Education research clearly documents that investments in early childhood programs are among the smartest investments that states can make.
Several years ago, the city of Durham announced that it had developed a 10-year program to eradicate local homelessness. Several years ago, city officials stated that additional housing for the poor and underprivileged was one of the city’s most sincere concerns.
When my grandmother was a little girl, state fairs didn’t have multiple rides named “Vortex” or competing, synthesized dance music coming from large stereos, and I don’t think you had to wash up with anti-microbial soap after petting the world’s biggest hog. It was a simpler time, maybe. But fairs in those days had one feature I am glad we’ve lost.
Let me show you all the ways education happened in a recent week at Riverside High School:
Is it the time of bread and circuses in Durham? Bread and circuses were the tradition in ancient Rome to buy voter loyalty with frivolous entertainment to distract citizens from government waste and lack of planning.
Jolting! Appalling! Those are the first words that hit me after reading Joe Polich’s op ed piece documenting Durham poverty. (The Herald-Sun, Oct. 23)
I’m a good liberal. I listen to NPR, vote Democrat, eat cage-free eggs and drink fair-trade, organic coffee. Living in Durham for the past 12 years, it has become easy to think that most people tend to see things as I do.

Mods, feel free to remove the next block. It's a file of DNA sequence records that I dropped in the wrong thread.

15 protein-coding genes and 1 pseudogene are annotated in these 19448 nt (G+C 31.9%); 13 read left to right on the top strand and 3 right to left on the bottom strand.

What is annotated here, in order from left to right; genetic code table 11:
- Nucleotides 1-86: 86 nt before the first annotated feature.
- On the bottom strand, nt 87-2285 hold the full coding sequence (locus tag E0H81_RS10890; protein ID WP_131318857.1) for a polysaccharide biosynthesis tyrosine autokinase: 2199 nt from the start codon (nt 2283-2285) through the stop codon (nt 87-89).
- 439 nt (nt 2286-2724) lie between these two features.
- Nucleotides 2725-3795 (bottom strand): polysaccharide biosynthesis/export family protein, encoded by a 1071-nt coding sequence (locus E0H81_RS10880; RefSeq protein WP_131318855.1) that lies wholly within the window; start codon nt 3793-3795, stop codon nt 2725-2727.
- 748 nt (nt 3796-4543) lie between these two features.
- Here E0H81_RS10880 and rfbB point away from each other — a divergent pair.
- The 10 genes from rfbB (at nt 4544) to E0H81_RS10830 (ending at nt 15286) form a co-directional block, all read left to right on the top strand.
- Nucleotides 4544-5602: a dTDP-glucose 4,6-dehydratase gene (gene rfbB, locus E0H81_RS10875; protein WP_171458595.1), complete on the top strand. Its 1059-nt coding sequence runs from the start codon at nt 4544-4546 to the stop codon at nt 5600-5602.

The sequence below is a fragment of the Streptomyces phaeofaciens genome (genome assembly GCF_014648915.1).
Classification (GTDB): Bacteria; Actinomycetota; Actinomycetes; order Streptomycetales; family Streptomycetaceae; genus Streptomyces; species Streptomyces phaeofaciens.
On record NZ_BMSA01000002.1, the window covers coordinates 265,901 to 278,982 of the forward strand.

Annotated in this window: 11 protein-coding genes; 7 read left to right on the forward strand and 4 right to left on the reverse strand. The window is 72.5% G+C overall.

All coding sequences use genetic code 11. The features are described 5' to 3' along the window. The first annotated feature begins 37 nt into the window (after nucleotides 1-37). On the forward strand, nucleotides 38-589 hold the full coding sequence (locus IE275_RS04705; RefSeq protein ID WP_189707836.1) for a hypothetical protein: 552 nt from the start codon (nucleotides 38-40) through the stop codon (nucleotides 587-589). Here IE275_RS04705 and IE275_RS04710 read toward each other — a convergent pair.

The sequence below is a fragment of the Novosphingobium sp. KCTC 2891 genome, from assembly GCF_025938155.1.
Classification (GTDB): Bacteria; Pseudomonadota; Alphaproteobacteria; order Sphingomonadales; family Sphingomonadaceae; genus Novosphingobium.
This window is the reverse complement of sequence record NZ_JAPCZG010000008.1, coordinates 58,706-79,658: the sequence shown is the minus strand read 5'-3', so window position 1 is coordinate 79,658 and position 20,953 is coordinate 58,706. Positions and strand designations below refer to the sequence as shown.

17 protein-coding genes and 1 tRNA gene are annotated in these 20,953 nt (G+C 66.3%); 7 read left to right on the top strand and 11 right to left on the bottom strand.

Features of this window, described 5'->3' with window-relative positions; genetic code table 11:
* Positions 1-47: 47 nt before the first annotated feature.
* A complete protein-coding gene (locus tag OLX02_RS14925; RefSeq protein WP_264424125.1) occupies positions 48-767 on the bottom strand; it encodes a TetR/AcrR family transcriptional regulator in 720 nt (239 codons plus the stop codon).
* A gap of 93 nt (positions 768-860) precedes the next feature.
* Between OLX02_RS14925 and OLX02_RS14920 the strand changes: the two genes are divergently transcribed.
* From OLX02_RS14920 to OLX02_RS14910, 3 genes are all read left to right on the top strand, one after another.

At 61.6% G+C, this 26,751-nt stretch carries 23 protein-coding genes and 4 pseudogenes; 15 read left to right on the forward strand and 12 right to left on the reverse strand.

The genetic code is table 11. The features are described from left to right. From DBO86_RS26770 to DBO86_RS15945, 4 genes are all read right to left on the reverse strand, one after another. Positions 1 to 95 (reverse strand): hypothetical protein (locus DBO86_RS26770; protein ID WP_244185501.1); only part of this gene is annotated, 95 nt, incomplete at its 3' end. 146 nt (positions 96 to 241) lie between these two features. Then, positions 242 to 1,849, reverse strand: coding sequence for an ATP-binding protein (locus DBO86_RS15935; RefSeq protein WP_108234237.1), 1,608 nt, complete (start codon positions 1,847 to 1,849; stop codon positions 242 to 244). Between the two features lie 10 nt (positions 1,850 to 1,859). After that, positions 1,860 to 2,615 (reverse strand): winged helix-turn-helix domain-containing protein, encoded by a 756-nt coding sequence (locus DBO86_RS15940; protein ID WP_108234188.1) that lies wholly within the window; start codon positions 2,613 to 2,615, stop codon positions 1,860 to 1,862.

Earlier this summer, Republican Gov. Pat McCrory said at the N.C. Chamber of Commerce’s Education Summit, “at $7.8 billion, this is the largest K-12 budget in North Carolina’s history.”
John F. Kennedy, in a 1963 speech, optimistically spoke of the economy by saying “a rising tide lifts all boats.” You would be hard pressed to find a more apt symbol of Durham’s rising tide than the American Tobacco Campus.
These are excerpts from UNC Chancellor Carolyn Folt’s address at her installation ceremony last weekend.
The small viewing room at the Carolina Theatre in Durham was packed on a recent Saturday evening. We were all excited to see "Inequality for All," the new documentary featuring former Clinton Labor Secretary Robert Reich.
In 2007, Durham set a goal to reduce or offset 90,000 metric tons of the greenhouse gases produced communitywide (city and county, businesses, residents and visitors) by 2030. Just 17 more years to go.
Polls say the American people are fed up with Congress. Democrats get low marks and Republicans get lower.
So why do voters keep electing them?
This has been a summer of adventure and discovery.
From Blowing Rock, N.C., to Mobile to Atlanta, Highlands, Asheville, Chapel Hill and Lexington, Va., I did lectures based on my recent memoir to attentive, friendly, mainly older audiences.
Our country is at a high-stakes table betting much of our economic future on the fairness of the Transpacific Partnership (TPP) trade agreement being negotiated with Australia, Brunei, Canada, Chile, Japan, Malaysia, Mexico, New Zealand, Peru, Singapore and Vietnam. We need to stop and think and not let “having a trade agreement” or “this time it’s going to be different” hurry us into signing a bad one.